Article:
After his death, an Algernon Sydney Sullivan Memorial Committee raised $6,000 to commission a memorial fountain. The 10-foot high granite stele has a basin on both sides, as well as medallions with a profile of Sullivan fashioned by sculptor Jonathan Scott Hartley. The fountain was restored between 2001-2003; renovations included a resumption of function and a gilding of the two medallions on the front and back.
Though Van Cortlandt Lake is artificial, it’s been in existence for centuries. It was formed in 1699 by the Van Cortlandts by damming Tibbett’s Brook, which surfaces in the northern Bronx and Westchester, but runs in sewers further south until it empties into the Harlem River. It is named for early settler George Tippett, who as a Loyalist was forced out after the Revolutionary War was won.
There’s a park trail in Van Cortlandt Park that was once a railroad. It can be reached by walking east through the park from the E 242nd Street stop on the #1 subway line, the last stop. When you reach an overpass, climb onto it: you have reached what is now the Putnam Trail.
The Putnam Branch, or "The Old Put" as it's called, originally ran from Sedgwick Avenue in the Bronx north to Brewster, New York on the NY Central commuter line, now called the Metro-North. It diverged from the Hudson Line just south of West Kingsbridge Road. Passenger service ended on the line in 1958, and the last fright train rumbled on the now-missing tracks in 1980.
Follow the Putnam Trail just north of that overpass (which is marked with the date it was finished, 1909) and you will arrive at the skeletal remains of the Van Cortlandt station. It throws shadows on the trail reminiscent of train tracks. The Putnam once let passengers out in the middle of the park, which was quite a convenience in the good weather months.
In the early 1910s, before the second Grand Central Terminal was built at Park Avenue and East 42nd Street (the first one was built in 1873), it was decided to test different varieties of stone to see what could stand up to the weather the best. These pillars were used to make the decision. The second pillar as you walk north, made of Indiana limestone, contains the stone selected… not for its durability… but because it was cheapest.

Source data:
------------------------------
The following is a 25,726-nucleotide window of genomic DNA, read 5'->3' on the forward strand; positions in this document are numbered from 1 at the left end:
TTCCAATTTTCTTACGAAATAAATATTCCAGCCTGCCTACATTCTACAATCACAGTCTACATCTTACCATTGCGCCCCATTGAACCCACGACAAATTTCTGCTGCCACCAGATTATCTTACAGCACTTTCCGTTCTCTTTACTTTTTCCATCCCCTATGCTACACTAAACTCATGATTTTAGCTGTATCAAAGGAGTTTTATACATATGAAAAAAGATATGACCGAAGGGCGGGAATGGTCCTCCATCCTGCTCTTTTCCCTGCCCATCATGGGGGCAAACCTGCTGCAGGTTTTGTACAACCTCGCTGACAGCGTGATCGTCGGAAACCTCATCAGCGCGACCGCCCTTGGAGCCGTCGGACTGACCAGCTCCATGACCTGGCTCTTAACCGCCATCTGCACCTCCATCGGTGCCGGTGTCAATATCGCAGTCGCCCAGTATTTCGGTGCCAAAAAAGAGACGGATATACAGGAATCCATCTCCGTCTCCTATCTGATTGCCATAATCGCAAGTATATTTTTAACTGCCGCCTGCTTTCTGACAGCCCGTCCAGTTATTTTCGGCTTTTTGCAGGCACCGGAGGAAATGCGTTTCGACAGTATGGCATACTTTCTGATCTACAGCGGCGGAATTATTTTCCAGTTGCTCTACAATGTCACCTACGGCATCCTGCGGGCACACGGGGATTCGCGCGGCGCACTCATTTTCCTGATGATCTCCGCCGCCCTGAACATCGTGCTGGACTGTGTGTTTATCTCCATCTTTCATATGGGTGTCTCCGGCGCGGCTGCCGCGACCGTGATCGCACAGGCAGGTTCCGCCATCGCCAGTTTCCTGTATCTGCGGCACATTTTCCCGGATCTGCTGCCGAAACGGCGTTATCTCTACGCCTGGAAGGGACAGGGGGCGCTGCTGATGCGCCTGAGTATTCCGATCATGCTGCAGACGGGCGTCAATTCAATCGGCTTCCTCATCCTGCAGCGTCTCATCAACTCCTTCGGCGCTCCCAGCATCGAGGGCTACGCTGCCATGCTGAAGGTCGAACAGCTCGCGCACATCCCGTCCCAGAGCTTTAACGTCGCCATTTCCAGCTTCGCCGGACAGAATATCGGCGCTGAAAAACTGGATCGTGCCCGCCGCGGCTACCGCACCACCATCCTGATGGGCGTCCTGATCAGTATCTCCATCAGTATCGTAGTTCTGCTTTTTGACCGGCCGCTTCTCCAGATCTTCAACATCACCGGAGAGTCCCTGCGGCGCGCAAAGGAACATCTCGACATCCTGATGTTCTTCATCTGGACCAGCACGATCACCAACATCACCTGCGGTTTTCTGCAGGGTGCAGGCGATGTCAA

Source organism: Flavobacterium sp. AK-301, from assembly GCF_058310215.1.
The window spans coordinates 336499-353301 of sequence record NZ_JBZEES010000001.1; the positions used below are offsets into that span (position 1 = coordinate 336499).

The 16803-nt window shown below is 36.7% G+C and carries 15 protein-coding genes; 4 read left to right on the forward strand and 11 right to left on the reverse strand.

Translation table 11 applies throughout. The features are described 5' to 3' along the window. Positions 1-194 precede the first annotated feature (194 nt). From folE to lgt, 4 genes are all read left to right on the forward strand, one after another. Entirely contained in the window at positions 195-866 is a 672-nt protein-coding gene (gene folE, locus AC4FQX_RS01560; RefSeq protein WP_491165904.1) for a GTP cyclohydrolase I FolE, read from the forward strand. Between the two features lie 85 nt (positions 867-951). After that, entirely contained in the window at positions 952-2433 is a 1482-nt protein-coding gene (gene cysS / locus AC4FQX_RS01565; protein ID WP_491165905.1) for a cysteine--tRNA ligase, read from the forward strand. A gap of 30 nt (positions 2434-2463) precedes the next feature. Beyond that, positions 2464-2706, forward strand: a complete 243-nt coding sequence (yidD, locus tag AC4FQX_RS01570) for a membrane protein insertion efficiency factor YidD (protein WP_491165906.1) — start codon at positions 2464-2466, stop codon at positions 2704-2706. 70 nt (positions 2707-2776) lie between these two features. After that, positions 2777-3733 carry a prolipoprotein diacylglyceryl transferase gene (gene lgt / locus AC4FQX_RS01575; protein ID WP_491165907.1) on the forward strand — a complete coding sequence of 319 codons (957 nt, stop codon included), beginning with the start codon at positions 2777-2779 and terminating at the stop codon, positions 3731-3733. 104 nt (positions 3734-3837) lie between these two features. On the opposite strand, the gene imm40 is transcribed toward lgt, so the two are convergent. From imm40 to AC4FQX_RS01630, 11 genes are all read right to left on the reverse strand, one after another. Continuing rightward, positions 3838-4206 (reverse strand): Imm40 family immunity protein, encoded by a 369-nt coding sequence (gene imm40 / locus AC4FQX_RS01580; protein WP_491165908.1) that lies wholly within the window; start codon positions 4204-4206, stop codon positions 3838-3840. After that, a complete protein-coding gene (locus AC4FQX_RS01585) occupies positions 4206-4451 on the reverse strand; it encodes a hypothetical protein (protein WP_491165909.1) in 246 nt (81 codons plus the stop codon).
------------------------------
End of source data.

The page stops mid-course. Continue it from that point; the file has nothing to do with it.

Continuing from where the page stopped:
Take the new set of steps up to the vast Van Cortlandt Park lawn, where you will see cross country runners, cricket teams, or football teams depending on the season. This is the largest curated lawn in New York City; the total acreage of Van Cortlandt Park is over 1,100 acres. Follow the path skirting the lawn to a motorized cart storage area, turn right and take the path heading into the hills along the fenced-off golf course, and take the first left you see up a steep hill. At its crown you will see the burial vault of the Van Cortlandt family.
NYC municipal records were hidden from the Brits here in 1776, and in 1781 George Washington lit campfires here to deceive them while he marched to Yorktown to face Cornwallis in the decisive battle of the Revolution. By 1917, the region in view of the cemetery was being used as a training ground for World War I troops. Doughboys dug trenches and hiked the surrounding hills. Though the gate and surrounding fieldstone walls are intact, any visible markers have been removed to deter vandals. There is actually a second burial grounds in the park, but the so-called Kingsbridge cemetery is nondescript, marked only by a rusting fence.